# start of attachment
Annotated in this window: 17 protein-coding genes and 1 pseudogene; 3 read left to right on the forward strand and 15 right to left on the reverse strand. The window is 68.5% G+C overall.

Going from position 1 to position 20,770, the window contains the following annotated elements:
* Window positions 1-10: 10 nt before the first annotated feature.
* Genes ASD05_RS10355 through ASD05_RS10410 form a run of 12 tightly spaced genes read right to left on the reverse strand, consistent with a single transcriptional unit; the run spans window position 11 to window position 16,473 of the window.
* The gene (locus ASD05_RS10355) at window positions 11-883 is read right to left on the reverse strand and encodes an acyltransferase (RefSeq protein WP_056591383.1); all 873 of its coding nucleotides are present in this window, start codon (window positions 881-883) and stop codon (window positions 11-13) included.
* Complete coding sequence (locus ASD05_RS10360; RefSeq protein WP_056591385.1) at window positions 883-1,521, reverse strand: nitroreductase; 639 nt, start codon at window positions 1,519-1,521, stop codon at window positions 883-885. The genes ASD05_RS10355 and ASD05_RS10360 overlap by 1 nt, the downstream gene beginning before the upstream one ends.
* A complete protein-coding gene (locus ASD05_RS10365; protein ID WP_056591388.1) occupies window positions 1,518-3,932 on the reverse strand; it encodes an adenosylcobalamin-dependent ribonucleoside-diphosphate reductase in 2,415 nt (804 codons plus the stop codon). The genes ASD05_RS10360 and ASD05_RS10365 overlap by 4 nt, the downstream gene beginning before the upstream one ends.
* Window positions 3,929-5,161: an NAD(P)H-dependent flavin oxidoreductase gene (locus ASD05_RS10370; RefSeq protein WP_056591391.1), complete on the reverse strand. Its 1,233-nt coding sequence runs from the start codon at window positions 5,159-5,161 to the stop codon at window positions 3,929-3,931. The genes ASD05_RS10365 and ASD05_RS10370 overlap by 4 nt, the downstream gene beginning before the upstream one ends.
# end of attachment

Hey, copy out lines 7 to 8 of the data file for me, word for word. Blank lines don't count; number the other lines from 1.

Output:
* A complete protein-coding gene (locus ASD05_RS10365; protein ID WP_056591388.1) occupies window positions 1,518-3,932 on the reverse strand; it encodes an adenosylcobalamin-dependent ribonucleoside-diphosphate reductase in 2,415 nt (804 codons plus the stop codon). The genes ASD05_RS10360 and ASD05_RS10365 overlap by 4 nt, the downstream gene beginning before the upstream one ends.
* Window positions 3,929-5,161: an NAD(P)H-dependent flavin oxidoreductase gene (locus ASD05_RS10370; RefSeq protein WP_056591391.1), complete on the reverse strand. Its 1,233-nt coding sequence runs from the start codon at window positions 5,159-5,161 to the stop codon at window positions 3,929-3,931. The genes ASD05_RS10365 and ASD05_RS10370 overlap by 4 nt, the downstream gene beginning before the upstream one ends.